At the very least, you IF-interested parties should take a look at the games being proffered in recent contests – or, see if you want your IF to be part of one of these occasions.

Two Profs on Boing Boing

Tuesday 20 April 2010, 10:09 pm   /////  

Two of my friends and fellow investigators of digital media have recently been featured on Boing Boing:

The article on Fox Harrell was reblogged on Kotaku, too: “Making Avatars That Aren’t White Dudes Is Hard.” While the title is catchy, I have to point out that Fox’s work is about richer and more multidimensional ways of representing oneself digitally, beyond the one idea of skin color or race. So, we should anticipate that this work is likely to benefit “whitey” as well – and anyone who wants more than a Monopoly token as an in-game or online representation.

Video of the Get Lamp PAX Panel

Sunday 4 April 2010, 7:18 pm   //////  

Jason Scott, the filmmaker behind the soon-to-be-released interactive fiction documentary, has posted video of the Get Lamp panel at PAX-East. He’s also put up an MP3 with just the audio. The panelists are Dave Lebling, Don Woods, Brian Moriarty, Andrew Plotkin, your very own Nick Montfort, Steve Meretzky, and Jason Scott.

H. Edward Roberts, Inventor of the Personal Computer

Saturday 3 April 2010, 7:53 pm   ////  
The inventor of the MITS Altair 8800, the inexpensive kit computer that is widely considered to be the first personal computer, has died at age 68.

Two to Read on ebr

Friday 2 April 2010, 8:18 am   /////  

That’s electronic book review, which does indeed host electronic reviews of good old books, but also offers up scholarly articles on digital literature, as it has been doing for a while. Two recent articles, in particular, are not to be missed by those interested e-lit.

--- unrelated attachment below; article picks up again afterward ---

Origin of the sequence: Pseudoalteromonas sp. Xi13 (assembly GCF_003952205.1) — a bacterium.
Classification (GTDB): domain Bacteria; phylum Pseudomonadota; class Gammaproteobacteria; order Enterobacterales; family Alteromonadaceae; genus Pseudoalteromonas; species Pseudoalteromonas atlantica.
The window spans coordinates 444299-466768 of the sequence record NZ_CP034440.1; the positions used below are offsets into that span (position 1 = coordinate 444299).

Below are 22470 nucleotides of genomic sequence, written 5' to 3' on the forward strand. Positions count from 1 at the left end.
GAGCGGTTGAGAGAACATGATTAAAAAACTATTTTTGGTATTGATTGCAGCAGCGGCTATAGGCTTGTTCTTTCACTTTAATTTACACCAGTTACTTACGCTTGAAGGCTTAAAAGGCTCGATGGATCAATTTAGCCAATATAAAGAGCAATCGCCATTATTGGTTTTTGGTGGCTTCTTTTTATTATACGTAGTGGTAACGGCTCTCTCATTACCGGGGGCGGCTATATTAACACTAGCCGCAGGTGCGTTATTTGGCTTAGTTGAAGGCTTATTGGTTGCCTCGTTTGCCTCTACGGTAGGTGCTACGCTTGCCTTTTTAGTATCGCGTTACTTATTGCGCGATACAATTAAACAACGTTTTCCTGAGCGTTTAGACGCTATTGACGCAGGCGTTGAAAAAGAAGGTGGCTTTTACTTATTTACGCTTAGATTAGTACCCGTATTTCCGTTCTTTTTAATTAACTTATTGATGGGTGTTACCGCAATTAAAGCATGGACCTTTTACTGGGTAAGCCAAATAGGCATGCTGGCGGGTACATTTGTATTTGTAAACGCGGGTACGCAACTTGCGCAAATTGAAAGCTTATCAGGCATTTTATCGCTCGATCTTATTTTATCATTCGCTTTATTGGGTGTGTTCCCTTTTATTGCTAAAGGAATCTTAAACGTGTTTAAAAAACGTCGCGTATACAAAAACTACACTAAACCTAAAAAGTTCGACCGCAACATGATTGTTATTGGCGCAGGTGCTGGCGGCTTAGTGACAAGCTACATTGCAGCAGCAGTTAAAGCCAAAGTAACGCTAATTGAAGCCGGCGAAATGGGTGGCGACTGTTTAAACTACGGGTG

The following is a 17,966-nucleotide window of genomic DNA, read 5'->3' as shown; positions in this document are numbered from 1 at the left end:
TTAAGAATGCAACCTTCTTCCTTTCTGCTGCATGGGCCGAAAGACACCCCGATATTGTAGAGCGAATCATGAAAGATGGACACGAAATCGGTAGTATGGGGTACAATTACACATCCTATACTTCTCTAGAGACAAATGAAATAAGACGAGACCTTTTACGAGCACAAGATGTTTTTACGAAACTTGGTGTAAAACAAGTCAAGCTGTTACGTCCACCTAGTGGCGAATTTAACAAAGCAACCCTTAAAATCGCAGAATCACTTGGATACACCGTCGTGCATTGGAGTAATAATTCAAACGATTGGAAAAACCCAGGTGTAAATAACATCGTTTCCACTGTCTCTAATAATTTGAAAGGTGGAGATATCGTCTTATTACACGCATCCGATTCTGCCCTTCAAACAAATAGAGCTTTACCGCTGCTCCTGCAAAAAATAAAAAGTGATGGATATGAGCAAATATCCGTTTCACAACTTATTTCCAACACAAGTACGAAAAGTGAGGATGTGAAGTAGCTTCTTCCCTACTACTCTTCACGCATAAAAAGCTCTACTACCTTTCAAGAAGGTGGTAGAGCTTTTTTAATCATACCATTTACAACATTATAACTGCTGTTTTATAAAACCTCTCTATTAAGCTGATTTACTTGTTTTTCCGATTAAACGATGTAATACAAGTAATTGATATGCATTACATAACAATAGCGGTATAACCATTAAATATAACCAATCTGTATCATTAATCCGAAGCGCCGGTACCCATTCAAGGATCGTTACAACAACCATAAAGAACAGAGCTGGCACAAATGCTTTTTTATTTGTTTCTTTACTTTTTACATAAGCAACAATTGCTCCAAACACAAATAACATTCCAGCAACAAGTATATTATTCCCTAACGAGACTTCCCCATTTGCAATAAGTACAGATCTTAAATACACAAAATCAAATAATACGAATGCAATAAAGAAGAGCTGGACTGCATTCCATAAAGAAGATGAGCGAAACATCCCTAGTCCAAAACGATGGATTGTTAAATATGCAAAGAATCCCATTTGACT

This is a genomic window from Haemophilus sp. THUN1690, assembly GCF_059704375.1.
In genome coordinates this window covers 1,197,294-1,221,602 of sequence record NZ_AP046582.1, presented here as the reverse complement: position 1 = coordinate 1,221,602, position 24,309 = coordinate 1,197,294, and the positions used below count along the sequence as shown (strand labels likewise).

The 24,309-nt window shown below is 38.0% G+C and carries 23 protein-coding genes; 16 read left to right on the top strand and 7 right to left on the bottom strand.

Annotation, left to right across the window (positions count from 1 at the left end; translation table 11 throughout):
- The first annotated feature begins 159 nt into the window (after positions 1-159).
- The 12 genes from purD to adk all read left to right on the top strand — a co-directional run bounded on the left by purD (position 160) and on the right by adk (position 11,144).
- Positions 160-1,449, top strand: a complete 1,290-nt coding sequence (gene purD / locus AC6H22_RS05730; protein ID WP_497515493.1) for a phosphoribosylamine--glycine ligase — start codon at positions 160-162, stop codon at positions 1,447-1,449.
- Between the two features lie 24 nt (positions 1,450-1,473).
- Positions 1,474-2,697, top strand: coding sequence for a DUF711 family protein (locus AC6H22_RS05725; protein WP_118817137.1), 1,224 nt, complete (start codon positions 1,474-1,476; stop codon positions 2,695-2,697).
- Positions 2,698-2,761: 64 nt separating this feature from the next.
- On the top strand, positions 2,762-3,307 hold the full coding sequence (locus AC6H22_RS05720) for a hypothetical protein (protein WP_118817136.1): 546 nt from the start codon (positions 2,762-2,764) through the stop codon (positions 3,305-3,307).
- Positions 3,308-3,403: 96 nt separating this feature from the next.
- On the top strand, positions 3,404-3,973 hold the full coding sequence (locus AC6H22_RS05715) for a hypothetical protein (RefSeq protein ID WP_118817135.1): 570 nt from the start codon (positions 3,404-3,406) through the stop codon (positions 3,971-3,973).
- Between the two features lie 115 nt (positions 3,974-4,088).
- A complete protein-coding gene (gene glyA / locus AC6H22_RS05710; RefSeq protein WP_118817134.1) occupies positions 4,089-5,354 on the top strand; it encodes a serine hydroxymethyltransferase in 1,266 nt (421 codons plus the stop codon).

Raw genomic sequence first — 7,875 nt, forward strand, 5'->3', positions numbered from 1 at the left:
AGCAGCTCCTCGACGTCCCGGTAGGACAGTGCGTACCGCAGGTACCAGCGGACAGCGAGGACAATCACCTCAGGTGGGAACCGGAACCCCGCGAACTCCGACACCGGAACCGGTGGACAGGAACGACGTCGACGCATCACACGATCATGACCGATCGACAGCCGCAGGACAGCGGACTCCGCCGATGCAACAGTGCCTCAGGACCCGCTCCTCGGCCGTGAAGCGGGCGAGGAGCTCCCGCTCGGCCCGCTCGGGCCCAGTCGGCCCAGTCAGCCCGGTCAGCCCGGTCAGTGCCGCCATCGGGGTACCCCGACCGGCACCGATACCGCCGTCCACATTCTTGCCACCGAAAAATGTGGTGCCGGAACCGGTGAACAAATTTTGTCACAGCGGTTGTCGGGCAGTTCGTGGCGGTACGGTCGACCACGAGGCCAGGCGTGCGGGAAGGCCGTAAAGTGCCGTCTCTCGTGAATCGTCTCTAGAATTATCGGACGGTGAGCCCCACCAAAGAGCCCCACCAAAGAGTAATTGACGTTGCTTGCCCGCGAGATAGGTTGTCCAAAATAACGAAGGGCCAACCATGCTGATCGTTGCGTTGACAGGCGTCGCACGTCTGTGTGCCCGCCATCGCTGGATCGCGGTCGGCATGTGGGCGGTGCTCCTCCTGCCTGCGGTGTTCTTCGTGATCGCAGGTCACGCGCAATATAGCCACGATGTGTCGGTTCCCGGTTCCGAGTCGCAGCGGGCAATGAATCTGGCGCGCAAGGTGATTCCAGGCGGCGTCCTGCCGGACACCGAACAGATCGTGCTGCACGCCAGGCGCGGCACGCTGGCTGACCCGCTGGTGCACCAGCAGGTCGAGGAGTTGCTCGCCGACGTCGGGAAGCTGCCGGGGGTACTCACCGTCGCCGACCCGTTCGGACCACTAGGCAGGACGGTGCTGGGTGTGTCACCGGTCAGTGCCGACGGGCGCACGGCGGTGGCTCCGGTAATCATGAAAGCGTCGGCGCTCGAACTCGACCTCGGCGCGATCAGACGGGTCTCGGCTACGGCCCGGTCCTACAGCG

First, Daniel Punday’s piece on how computer games could break the homogeneity of e-books, in which he describes the uniformity implicit in the e-book concept, in the idea of a modular library, and the disappointing implications of such restricted formats for digital, bookish innovation. Punday is more optimistic than I am about the possibility that gaming might lead us out of e-book thralldom, but whether or not he’s right about this potential solution, he points out an important and overlooked aspect of the e-book situation that we need to attend to – at least, for instance, by being willing to build e-books as individual iPhone apps when we want to do more than the standard formats can accomodate.

And, Maire-Laure Ryan’s discussion of how digital art engages with dysfunctionality extends the conversation beyond the playful forms of programming that Michael Mateas and I have discussed to broadly consider political, ludic, programmatic, and even inadvertent types of digital malfunctioning, or breakdown – or should we call it “dysfunctionality”? (Thank goodness that my creative work wasn’t cited in the section about that last category of brokenness, although I’ll admit that it could have been…) Ryan argues that the digital medium has proven better at producing anti-books than books (or, I suppose, e-books) and that creative dysfunction helps to make us “aware of the codes and processes (technological, linguistic, cultural and cognitive) that regulate our social and mental life.”

PAX Blurb

Thursday 1 April 2010, 9:55 pm   ////////  

This weekend was a great time, both at the official PAX-East, where we saw the premiere of Get Lamp, and in the alternate but connected universe of the People’s Republic of Interactive Fiction Hospitality Suite, where Andrew Plotkin’s organizational acumen and contributions allowed us to hear panels, write and play Speed IF games, and snack and converse. The 2010 IF Summit at PAX-East was a great success. There and at the main expo, I got to speak with people from the contemporary IF community and many old-school IF luminaries from Infocom and before – and even got to be on a panel with several of them.

Dave Lebling, Don Woods, Brian Moriarty, Andrew Plotkin, Nick Montfort, Steve Meretzky, Jason Scott (standing, in absurd outfit). It is April Fool’s Day. Am I Photoshopped into this panel? Photo CC by Eric Havir.

And, I got to play on the proto-Ms. Pac Man board – the one Crazy Otto board that is known to still exist.